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Effective ventilation and chest compressions during neonatal resuscitation – the role of the respiratory device


Restin, Tanja; Hönes, Marco; Hummler, Helmut D; Bryant, Manuel B (2023). Effective ventilation and chest compressions during neonatal resuscitation – the role of the respiratory device. Journal of Maternal-Fetal & Neonatal Medicine, 36(2):2276042.

Abstract

Background: The success of cardiopulmonary resuscitation (CPR) in newborns largely depends on effective lung ventilation; however, a direct randomized comparison using different available devices has not yet been performed.
Methods: Thirty-six professionals were exposed to a realistic newborn CPR scenario. Ventilation with either a bag-valve mask (BVM), T-piece, or ventilator was applied in a randomized manner during CPR using a Laerdal manikin. The primary outcome was the number of unimpaired inflations, defined as the peak of the inflation occurring after chest compression and lasting at least 0.35 s before the following chest compression takes place. The secondary outcomes were tidal volume delivered and heart compression rate. To simulate potential distractions, the entire scenario was performed with or without a quiz. Statistically, a mixed model assessing fixed effects for experience, profession, device, and distraction was used to analyze the data. For direct comparison, one-way ANOVA with Bonferroni's correction was applied.
Results: The number of unimpaired inflations was highest in health care professionals using the BVM with a mean ± standard deviation of 12.8 ± 2.8 (target: 15 within 30 s). However, the tidal volumes were too large in this group with a tidal volume of 42.5 ± 10.9 ml (target: 25-30 ml). The number of unimpaired breaths with the mechanical ventilator and the T-piece system were 11.6 (±3.6) and 10.1 (±3.7), respectively. Distraction did not change these outcomes, except for the significantly lower tidal volumes with the T-piece during the quiz.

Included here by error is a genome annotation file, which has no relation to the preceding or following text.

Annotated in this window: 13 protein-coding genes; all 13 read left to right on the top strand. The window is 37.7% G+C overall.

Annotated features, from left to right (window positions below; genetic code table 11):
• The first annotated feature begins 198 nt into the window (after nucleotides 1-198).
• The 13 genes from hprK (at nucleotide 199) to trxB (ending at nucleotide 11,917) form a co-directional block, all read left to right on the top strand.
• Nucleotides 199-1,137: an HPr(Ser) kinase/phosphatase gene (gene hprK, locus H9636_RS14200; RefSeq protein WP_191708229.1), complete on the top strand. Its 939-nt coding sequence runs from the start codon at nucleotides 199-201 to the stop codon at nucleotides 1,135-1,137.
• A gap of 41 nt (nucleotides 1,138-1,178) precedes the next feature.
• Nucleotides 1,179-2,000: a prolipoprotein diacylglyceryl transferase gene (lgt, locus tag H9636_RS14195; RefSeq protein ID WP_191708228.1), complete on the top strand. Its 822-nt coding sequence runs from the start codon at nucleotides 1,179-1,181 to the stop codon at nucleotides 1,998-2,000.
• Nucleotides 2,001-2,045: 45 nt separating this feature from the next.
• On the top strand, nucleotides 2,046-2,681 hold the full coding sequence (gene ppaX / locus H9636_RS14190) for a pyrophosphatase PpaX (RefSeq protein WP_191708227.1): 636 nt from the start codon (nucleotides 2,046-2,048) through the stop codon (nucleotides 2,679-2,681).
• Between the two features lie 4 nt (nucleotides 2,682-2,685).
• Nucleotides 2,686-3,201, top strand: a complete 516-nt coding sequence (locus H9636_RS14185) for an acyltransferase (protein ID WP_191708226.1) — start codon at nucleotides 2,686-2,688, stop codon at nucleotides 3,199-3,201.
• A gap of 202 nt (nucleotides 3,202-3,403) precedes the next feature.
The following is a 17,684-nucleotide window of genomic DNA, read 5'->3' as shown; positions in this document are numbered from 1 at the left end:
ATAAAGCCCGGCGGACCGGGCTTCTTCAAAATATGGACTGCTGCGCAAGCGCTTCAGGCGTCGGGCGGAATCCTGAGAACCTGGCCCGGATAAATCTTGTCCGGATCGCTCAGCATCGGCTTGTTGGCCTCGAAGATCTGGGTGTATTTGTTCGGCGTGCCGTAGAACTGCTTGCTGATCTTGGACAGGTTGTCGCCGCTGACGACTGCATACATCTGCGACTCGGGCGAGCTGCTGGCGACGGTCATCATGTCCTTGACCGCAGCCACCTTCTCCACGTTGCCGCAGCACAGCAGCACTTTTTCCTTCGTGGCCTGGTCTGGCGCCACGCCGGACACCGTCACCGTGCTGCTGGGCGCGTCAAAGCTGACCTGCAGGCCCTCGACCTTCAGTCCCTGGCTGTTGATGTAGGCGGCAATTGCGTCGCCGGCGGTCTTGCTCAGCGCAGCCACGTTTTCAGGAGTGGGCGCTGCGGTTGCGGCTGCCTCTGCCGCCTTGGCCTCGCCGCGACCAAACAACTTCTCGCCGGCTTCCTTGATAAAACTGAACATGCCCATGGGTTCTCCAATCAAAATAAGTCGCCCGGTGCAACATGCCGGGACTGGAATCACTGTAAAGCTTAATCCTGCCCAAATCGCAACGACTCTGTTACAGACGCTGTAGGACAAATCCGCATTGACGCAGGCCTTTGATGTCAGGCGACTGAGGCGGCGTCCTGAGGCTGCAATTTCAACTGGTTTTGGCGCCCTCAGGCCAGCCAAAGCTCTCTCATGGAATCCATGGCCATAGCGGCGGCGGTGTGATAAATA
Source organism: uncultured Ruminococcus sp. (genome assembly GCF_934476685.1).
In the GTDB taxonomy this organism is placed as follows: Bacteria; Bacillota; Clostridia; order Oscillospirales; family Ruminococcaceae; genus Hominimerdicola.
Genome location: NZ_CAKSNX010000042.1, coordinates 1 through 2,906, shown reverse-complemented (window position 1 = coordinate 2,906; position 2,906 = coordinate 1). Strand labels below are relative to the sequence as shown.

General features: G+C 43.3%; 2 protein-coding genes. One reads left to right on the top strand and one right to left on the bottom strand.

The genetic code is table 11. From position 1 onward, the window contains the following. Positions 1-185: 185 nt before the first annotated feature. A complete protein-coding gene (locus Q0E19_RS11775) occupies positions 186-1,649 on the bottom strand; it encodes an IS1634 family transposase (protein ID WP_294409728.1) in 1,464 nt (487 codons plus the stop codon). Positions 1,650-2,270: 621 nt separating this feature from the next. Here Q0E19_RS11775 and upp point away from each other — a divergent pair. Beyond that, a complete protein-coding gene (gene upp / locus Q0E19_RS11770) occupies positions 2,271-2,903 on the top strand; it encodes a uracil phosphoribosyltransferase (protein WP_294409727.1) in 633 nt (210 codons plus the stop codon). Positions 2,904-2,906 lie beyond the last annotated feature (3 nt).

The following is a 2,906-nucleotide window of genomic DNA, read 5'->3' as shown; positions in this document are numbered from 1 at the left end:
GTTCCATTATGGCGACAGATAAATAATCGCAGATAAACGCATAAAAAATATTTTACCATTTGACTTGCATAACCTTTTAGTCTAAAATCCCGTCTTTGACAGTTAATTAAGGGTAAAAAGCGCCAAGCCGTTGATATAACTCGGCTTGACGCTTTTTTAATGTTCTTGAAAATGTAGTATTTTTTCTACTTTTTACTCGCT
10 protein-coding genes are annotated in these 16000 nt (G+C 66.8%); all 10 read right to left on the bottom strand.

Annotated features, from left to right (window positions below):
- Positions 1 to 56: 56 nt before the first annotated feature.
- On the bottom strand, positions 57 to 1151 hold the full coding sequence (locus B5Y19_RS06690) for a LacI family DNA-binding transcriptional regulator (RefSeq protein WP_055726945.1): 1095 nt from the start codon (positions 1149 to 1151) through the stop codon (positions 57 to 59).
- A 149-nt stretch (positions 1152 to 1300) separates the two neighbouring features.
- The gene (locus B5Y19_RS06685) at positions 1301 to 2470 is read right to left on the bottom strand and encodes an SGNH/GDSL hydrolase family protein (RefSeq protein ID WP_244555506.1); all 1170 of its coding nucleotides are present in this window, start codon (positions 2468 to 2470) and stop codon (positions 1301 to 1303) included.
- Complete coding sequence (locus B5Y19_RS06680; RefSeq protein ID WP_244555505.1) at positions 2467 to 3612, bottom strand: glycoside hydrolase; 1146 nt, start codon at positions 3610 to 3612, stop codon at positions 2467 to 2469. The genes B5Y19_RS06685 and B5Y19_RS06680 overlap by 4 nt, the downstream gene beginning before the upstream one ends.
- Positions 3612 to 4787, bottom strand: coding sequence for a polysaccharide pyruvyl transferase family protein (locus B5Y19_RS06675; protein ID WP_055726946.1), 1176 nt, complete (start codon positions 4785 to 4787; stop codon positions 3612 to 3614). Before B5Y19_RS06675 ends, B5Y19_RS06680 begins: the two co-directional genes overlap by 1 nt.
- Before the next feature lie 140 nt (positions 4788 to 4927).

Conclusions: In summary, for our health care professionals, ventilation using the mechanical ventilator seemed to provide the best approach during CPR, especially in a population of preterm infants prone to volutrauma.

Abstract

Background: The success of cardiopulmonary resuscitation (CPR) in newborns largely depends on effective lung ventilation; however, a direct randomized comparison using different available devices has not yet been performed.
Methods: Thirty-six professionals were exposed to a realistic newborn CPR scenario. Ventilation with either a bag-valve mask (BVM), T-piece, or ventilator was applied in a randomized manner during CPR using a Laerdal manikin. The primary outcome was the number of unimpaired inflations, defined as the peak of the inflation occurring after chest compression and lasting at least 0.35 s before the following chest compression takes place. The secondary outcomes were tidal volume delivered and heart compression rate. To simulate potential distractions, the entire scenario was performed with or without a quiz. Statistically, a mixed model assessing fixed effects for experience, profession, device, and distraction was used to analyze the data. For direct comparison, one-way ANOVA with Bonferroni's correction was applied.
Results: The number of unimpaired inflations was highest in health care professionals using the BVM with a mean ± standard deviation of 12.8 ± 2.8 (target: 15 within 30 s). However, the tidal volumes were too large in this group with a tidal volume of 42.5 ± 10.9 ml (target: 25-30 ml). The number of unimpaired breaths with the mechanical ventilator and the T-piece system were 11.6 (±3.6) and 10.1 (±3.7), respectively. Distraction did not change these outcomes, except for the significantly lower tidal volumes with the T-piece during the quiz.
Conclusions: In summary, for our health care professionals, ventilation using the mechanical ventilator seemed to provide the best approach during CPR, especially in a population of preterm infants prone to volutrauma.

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Additional indexing

Item Type:Journal Article, refereed, original work
Communities & Collections:04 Faculty of Medicine > Institute of Physiology
07 Faculty of Science > Institute of Physiology

04 Faculty of Medicine > University Hospital Zurich > Clinic for Neonatology
Dewey Decimal Classification:570 Life sciences; biology
610 Medicine & health
Scopus Subject Areas:Health Sciences > Pediatrics, Perinatology and Child Health
Health Sciences > Obstetrics and Gynecology
Uncontrolled Keywords:Obstetrics and Gynecology, Pediatrics, Perinatology and Child Health
Language:English
Date:15 December 2023
Deposited On:12 Jan 2024 11:38
Last Modified:30 Jun 2024 01:36
Publisher:Informa Healthcare
ISSN:1476-4954
OA Status:Hybrid
Publisher DOI:https://doi.org/10.1080/14767058.2023.2276042
PubMed ID:37981750
  • Content: Published Version
  • Language: English
  • Licence: Creative Commons: Attribution 4.0 International (CC BY 4.0)